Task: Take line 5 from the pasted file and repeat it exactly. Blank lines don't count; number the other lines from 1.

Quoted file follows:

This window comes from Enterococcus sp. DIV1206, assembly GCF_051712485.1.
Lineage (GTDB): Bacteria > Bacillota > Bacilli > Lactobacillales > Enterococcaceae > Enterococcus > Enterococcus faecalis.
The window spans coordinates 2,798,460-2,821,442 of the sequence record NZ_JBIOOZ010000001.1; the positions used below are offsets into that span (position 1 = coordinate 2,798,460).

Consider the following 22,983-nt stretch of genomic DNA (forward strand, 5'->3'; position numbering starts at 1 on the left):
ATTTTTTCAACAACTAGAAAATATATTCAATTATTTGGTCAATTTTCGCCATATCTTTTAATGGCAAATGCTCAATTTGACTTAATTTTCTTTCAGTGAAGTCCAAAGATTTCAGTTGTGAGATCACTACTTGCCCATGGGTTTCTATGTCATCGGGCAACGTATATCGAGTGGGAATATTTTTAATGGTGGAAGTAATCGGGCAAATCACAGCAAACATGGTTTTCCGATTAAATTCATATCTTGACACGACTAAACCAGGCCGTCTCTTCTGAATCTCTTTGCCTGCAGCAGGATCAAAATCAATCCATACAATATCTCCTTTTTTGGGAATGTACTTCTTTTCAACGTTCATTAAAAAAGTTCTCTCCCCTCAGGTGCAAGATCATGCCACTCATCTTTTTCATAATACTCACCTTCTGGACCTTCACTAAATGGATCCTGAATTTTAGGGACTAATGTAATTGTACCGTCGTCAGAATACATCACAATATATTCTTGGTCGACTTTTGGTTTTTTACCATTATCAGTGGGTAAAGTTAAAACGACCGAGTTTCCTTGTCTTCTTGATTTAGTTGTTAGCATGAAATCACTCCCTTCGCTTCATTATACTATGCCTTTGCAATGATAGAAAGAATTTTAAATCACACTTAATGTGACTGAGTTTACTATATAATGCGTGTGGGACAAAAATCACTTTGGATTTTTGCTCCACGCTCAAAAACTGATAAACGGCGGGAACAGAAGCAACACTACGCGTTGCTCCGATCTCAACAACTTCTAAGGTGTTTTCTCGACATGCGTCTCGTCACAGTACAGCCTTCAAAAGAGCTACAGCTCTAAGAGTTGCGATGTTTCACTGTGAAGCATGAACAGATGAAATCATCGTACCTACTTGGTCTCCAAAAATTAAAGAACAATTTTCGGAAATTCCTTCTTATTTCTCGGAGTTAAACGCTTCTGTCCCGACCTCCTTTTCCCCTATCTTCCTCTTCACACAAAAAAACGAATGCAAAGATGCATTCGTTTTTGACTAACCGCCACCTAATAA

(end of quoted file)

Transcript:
ATTTTTTCAACAACTAGAAAATATATTCAATTATTTGGTCAATTTTCGCCATATCTTTTAATGGCAAATGCTCAATTTGACTTAATTTTCTTTCAGTGAAGTCCAAAGATTTCAGTTGTGAGATCACTACTTGCCCATGGGTTTCTATGTCATCGGGCAACGTATATCGAGTGGGAATATTTTTAATGGTGGAAGTAATCGGGCAAATCACAGCAAACATGGTTTTCCGATTAAATTCATATCTTGACACGACTAAACCAGGCCGTCTCTTCTGAATCTCTTTGCCTGCAGCAGGATCAAAATCAATCCATACAATATCTCCTTTTTTGGGAATGTACTTCTTTTCAACGTTCATTAAAAAAGTTCTCTCCCCTCAGGTGCAAGATCATGCCACTCATCTTTTTCATAATACTCACCTTCTGGACCTTCACTAAATGGATCCTGAATTTTAGGGACTAATGTAATTGTACCGTCGTCAGAATACATCACAATATATTCTTGGTCGACTTTTGGTTTTTTACCATTATCAGTGGGTAAAGTTAAAACGACCGAGTTTCCTTGTCTTCTTGATTTAGTTGTTAGCATGAAATCACTCCCTTCGCTTCATTATACTATGCCTTTGCAATGATAGAAAGAATTTTAAATCACACTTAATGTGACTGAGTTTACTATATAATGCGTGTGGGACAAAAATCACTTTGGATTTTTGCTCCACGCTCAAAAACTGATAAACGGCGGGAACAGAAGCAACACTACGCGTTGCTCCGATCTCAACAACTTCTAAGGTGTTTTCTCGACATGCGTCTCGTCACAGTACAGCCTTCAAAAGAGCTACAGCTCTAAGAGTTGCGATGTTTCACTGTGAAGCATGAACAGATGAAATCATCGTACCTACTTGGTCTCCAAAAATTAAAGAACAATTTTCGGAAATTCCTTCTTATTTCTCGGAGTTAAACGCTTCTGTCCCGACCTCCTTTTCCCCTATCTTCCTCTTCACACAAAAAAACGAATGCAAAGATGCATTCGTTTTTGACTAACCGCCACCTAATAA